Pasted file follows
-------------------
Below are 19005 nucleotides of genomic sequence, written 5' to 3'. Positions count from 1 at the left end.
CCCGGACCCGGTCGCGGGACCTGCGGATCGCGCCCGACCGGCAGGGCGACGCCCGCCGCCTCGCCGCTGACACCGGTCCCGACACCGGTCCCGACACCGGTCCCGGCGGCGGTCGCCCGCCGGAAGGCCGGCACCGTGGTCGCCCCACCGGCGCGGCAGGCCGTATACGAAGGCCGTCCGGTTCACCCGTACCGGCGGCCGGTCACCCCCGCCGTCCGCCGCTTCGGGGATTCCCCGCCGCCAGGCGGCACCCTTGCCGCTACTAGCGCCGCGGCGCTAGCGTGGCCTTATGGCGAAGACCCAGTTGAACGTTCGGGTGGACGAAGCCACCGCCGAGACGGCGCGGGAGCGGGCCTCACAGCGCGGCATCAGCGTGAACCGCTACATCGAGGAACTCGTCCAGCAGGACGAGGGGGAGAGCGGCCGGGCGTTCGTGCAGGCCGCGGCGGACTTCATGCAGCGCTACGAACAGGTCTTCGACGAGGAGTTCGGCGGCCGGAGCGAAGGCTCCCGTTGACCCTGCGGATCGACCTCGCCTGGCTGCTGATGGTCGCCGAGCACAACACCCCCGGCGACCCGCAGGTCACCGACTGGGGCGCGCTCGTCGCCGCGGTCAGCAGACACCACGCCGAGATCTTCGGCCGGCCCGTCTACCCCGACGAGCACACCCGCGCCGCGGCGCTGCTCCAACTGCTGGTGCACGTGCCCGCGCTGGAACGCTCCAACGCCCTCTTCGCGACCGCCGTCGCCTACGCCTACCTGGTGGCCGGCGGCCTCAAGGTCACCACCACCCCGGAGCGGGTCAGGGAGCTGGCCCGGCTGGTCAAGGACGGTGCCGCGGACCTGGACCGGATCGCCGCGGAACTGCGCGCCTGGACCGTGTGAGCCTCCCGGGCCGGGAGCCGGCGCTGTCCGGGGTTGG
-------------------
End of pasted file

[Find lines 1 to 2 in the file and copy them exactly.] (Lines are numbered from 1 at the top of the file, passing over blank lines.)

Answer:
Below are 19005 nucleotides of genomic sequence, written 5' to 3'. Positions count from 1 at the left end.
CCCGGACCCGGTCGCGGGACCTGCGGATCGCGCCCGACCGGCAGGGCGACGCCCGCCGCCTCGCCGCTGACACCGGTCCCGACACCGGTCCCGACACCGGTCCCGGCGGCGGTCGCCCGCCGGAAGGCCGGCACCGTGGTCGCCCCACCGGCGCGGCAGGCCGTATACGAAGGCCGTCCGGTTCACCCGTACCGGCGGCCGGTCACCCCCGCCGTCCGCCGCTTCGGGGATTCCCCGCCGCCAGGCGGCACCCTTGCCGCTACTAGCGCCGCGGCGCTAGCGTGGCCTTATGGCGAAGACCCAGTTGAACGTTCGGGTGGACGAAGCCACCGCCGAGACGGCGCGGGAGCGGGCCTCACAGCGCGGCATCAGCGTGAACCGCTACATCGAGGAACTCGTCCAGCAGGACGAGGGGGAGAGCGGCCGGGCGTTCGTGCAGGCCGCGGCGGACTTCATGCAGCGCTACGAACAGGTCTTCGACGAGGAGTTCGGCGGCCGGAGCGAAGGCTCCCGTTGACCCTGCGGATCGACCTCGCCTGGCTGCTGATGGTCGCCGAGCACAACACCCCCGGCGACCCGCAGGTCACCGACTGGGGCGCGCTCGTCGCCGCGGTCAGCAGACACCACGCCGAGATCTTCGGCCGGCCCGTCTACCCCGACGAGCACACCCGCGCCGCGGCGCTGCTCCAACTGCTGGTGCACGTGCCCGCGCTGGAACGCTCCAACGCCCTCTTCGCGACCGCCGTCGCCTACGCCTACCTGGTGGCCGGCGGCCTCAAGGTCACCACCACCCCGGAGCGGGTCAGGGAGCTGGCCCGGCTGGTCAAGGACGGTGCCGCGGACCTGGACCGGATCGCCGCGGAACTGCGCGCCTGGACCGTGTGAGCCTCCCGGGCCGGGAGCCGGCGCTGTCCGGGGTTGG